- Brands that are innovative are more loved, according to the BrandZ analysis of consumers’ opinions – but they have to clearly communicate their innovations in order to be recognised as innovators. Among the Top 10 innovators this year are Dyson, Deliveroo, BrewDog and Sky.
- Innovation on its own will not sustain value growth. If a brand fails to innovate in a way that consumers find both meaningful and different, it drops in value. The brands considered innovative and meaningfully different – Dulux, Just Eat, Dyson, BBC, BrewDog, Compare the Market, Tesco, Sky, John Lewis and Innocent – are worth twice as much on average compared to low performers on both aspects.
- Strong brands beat the stock market. The average share price of the 50 most valuable UK brands in our 2017 ranking increased 9.3% between November 2017 and July 2018, compared with 1.1% for the FTSE100. This means they created nine times as much value for shareholders.
- Some leading names generate the vast majority of their revenue from overseas exposure. These include Johnnie Walker, Castrol, Lipton, Dove, Standard Chartered, KitKat and Vodafone – representing a broad range of categories.
- Great communication is a vital driver of brand value. The brands considered by consumers to be the best communicators increased their value 13% in the past year, compared with a decline of -6% for the worst communicators.
- Food and drink is seen as the most innovative category of all with an average score of 109, driven by new brands such as Deliveroo, Just Eat and BrewDog, followed by the household goods category, driven by brands including Dyson and Dulux.
- The ground-breaking BrandZ Top 75 UK study ranks the UK’s most valuable brands, analyses their strengths, and identifies the key forces driving growth in this market. It is the second edition of an annual report that tracks and anticipates the evolving environment for brands in the UK, and charts their changing fortunes.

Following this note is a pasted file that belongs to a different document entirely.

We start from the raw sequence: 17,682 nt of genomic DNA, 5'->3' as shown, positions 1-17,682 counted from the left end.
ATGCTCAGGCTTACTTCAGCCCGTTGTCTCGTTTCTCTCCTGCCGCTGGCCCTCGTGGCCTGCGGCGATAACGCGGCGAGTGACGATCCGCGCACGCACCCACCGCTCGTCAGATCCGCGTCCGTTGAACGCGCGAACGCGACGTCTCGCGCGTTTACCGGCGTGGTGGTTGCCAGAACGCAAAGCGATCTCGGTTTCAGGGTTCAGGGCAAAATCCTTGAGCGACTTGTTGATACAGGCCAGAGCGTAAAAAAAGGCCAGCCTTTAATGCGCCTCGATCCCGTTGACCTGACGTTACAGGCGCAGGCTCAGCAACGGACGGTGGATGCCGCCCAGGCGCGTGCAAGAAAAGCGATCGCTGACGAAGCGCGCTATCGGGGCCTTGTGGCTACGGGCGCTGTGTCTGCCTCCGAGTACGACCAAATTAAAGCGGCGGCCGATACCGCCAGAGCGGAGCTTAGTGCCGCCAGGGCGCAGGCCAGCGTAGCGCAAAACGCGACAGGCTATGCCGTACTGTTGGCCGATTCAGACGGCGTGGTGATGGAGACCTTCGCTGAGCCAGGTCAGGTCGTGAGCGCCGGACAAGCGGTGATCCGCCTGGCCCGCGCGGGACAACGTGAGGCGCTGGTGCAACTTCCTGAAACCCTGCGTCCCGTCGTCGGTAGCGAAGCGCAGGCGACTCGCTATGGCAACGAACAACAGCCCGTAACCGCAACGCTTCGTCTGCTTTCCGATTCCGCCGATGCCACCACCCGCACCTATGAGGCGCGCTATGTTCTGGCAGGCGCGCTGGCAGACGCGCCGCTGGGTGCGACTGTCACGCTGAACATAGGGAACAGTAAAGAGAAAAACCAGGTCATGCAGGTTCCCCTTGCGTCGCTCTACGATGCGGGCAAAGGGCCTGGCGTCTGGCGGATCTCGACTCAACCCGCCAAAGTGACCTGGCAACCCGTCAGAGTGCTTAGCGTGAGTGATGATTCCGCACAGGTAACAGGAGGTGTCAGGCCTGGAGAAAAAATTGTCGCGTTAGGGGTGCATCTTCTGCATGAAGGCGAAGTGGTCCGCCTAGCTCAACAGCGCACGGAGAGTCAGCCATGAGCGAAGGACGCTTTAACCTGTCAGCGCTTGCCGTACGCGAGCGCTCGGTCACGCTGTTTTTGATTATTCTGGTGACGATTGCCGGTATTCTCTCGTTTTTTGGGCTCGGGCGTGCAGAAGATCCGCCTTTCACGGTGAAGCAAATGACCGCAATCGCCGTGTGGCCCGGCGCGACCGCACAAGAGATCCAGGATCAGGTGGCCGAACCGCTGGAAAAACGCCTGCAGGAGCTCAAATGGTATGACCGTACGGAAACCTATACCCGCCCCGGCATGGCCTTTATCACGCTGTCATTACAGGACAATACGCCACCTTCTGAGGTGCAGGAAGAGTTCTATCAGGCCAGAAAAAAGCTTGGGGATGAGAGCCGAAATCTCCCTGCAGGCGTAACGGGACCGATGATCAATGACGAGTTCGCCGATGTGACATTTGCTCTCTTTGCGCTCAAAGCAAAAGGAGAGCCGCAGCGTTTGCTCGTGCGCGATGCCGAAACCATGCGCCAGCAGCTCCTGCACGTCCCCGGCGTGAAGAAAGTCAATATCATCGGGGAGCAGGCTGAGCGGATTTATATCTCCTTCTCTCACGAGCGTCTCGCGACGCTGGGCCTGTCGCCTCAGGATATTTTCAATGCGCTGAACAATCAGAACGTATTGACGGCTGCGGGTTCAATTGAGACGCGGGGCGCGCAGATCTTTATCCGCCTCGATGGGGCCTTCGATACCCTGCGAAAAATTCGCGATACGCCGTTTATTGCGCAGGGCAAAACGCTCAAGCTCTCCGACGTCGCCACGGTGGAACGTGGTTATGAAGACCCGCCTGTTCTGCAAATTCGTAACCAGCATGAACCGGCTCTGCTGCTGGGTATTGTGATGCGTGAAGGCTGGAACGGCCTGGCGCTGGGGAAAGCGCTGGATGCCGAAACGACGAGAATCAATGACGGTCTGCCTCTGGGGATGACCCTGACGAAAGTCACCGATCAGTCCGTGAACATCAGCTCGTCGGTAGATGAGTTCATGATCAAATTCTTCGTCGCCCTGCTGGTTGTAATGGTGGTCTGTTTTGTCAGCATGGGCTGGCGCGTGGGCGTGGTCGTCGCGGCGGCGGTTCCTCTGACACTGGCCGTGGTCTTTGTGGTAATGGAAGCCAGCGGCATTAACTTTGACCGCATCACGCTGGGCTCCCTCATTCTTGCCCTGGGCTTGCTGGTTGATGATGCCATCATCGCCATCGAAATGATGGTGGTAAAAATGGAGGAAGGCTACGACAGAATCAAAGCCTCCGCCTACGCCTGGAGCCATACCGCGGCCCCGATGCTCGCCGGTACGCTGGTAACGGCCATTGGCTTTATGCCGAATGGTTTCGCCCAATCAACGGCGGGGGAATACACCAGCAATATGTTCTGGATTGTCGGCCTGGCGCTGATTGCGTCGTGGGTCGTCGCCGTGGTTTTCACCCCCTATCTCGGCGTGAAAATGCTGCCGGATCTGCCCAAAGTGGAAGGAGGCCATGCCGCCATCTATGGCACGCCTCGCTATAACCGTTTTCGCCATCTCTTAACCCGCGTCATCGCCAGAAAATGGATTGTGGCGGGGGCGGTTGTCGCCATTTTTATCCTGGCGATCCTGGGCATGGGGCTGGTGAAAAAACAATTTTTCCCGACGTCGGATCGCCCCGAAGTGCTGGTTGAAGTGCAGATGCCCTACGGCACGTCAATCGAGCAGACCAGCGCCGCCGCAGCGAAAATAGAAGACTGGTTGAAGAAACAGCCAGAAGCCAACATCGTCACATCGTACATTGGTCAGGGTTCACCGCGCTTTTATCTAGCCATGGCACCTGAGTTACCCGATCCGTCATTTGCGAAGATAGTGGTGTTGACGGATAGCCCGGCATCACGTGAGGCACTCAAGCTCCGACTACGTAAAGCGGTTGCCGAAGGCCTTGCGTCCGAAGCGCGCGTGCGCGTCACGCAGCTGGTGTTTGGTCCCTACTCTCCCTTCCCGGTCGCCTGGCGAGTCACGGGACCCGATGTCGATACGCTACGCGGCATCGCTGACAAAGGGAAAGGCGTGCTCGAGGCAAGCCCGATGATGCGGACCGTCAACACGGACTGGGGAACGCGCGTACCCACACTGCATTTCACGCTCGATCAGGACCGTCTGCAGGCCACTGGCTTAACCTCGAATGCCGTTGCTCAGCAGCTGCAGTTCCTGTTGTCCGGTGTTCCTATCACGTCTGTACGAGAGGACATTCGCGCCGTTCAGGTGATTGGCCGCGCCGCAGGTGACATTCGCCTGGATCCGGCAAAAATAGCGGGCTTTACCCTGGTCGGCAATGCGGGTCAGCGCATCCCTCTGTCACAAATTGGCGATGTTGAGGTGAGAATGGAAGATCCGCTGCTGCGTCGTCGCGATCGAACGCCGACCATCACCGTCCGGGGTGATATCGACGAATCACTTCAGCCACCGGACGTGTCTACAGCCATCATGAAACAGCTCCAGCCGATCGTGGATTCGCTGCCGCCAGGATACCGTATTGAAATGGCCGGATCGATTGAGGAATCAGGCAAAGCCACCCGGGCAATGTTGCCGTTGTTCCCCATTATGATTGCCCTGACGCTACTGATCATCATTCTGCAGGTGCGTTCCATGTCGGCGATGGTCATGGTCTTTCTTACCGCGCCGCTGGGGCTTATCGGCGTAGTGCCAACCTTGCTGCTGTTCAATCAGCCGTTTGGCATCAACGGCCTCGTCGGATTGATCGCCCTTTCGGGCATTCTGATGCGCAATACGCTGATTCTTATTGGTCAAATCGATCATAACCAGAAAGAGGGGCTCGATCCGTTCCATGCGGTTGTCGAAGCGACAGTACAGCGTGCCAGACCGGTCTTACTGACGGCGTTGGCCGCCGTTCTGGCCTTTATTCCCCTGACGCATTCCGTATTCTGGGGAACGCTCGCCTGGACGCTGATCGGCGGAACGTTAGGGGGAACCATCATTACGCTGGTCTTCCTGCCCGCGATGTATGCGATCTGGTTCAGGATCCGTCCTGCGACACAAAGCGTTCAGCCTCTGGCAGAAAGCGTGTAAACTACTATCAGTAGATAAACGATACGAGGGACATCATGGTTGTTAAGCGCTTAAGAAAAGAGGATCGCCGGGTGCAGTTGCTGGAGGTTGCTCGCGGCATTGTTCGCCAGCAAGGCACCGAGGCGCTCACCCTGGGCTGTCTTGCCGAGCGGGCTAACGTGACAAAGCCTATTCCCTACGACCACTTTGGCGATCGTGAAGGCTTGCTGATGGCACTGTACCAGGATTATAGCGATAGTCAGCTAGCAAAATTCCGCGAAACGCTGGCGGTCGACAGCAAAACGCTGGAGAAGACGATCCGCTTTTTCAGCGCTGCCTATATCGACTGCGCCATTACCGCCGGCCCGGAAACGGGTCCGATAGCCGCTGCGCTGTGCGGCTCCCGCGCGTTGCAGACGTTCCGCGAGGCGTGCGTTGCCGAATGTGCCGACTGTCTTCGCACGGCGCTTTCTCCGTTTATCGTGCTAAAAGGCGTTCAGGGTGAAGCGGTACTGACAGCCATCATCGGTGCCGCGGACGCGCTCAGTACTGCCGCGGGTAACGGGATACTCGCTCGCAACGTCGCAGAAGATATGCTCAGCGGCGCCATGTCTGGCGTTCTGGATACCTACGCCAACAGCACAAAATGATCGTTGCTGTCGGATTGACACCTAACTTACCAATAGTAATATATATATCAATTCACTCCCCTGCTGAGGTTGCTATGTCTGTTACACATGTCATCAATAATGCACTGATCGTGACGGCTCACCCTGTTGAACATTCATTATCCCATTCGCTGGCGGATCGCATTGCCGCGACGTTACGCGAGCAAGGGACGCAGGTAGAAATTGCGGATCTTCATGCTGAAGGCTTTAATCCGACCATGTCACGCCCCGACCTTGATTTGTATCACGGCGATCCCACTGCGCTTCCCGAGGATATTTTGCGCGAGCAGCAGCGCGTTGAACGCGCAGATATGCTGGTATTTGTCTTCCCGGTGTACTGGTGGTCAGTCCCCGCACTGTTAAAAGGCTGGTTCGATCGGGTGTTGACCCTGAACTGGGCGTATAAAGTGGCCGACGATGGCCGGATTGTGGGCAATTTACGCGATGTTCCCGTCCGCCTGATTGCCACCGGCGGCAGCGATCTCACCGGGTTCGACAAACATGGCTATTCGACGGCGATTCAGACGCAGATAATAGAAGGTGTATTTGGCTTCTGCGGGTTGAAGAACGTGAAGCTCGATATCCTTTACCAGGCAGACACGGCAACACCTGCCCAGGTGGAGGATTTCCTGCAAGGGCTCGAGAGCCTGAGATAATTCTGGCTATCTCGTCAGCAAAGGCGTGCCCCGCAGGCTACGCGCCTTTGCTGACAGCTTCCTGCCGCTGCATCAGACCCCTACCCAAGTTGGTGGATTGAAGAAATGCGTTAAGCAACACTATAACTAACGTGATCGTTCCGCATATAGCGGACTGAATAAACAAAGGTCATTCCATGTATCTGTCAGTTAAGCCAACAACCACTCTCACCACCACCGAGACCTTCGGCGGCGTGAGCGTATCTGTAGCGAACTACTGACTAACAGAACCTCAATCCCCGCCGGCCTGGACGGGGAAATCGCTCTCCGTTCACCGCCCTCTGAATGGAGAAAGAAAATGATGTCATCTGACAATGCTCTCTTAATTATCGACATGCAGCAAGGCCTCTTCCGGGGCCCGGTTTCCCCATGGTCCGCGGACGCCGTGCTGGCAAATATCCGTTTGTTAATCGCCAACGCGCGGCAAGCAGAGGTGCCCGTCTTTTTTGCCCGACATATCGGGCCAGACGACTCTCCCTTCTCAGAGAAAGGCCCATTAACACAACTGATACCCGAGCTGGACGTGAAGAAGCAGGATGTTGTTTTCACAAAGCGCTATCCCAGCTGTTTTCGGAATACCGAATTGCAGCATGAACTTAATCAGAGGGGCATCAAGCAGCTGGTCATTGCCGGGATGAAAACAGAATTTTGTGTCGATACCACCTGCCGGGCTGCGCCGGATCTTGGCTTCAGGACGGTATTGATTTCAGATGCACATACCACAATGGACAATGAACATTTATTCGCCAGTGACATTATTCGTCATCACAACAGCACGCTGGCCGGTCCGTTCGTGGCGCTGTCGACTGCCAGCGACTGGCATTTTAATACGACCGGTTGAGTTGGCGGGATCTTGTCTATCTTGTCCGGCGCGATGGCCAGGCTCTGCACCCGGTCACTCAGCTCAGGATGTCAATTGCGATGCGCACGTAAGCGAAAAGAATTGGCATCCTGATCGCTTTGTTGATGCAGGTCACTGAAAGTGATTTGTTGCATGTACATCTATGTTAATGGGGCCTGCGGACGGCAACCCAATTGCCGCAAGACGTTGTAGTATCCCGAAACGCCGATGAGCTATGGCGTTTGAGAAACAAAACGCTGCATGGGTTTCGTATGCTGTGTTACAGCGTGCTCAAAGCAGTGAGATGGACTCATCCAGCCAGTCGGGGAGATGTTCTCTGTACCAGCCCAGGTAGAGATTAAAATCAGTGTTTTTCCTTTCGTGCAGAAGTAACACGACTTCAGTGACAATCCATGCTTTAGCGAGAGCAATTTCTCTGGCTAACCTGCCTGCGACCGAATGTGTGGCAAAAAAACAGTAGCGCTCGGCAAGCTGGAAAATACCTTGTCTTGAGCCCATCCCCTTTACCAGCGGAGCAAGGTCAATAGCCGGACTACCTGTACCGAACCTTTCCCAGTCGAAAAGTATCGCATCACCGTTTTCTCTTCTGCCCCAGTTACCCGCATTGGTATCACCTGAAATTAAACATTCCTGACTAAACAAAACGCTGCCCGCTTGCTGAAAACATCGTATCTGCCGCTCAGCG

The ability of any brand to power business growth relies on how it is perceived by customers. As the only brand valuation ranking grounded in consumer opinion, BrandZ’s analysis enables UK brands to identify their strength in the market and provides clear strategic guidance on how to boost value for the long-term. Businesses worldwide trust BrandZ to provide the information they need to measure, manage and protect their most important intangible asset: their brand.
Notes for editors
Background and methodology
The valuation behind the BrandZ™ Top 75 Most Valuable UK Brands was conducted by Kantar Millward Brown, which specialises in brand equity research and brand valuation. The methodology mirrors that used to calculate the annual BrandZ Top 100 Most Valuable Global Brands ranking, which is now in its 13th year.
Commissioned by WPP and Kantar, the ranking combines rigorously analysed financial data from Bloomberg with the opinions of over 120,000 UK consumers. The BrandZ™ Top 75 Most Valuable UK Brands is the most definitive and robust ranking of the UK’s brands available, and thebrands ranked all meet these eligibility criteria:
- They were originally created in the UK
- They are owned by a publicly listed company traded on a stock exchange, or its financials are published in the public domain.
This approach produced a carefully conceived ranking of brands in 24 consumer-facing categories, including cars, energy providers, apparel, airlines, banks and entertainment.
The suite of BrandZ brand valuation rankings and reports includes the annual Global Top 100 as well as rankings for Australia, China, France, Germany, India, Indonesia, Italy, Spain, Saudi Arabia, the US, Latin America and Brazil.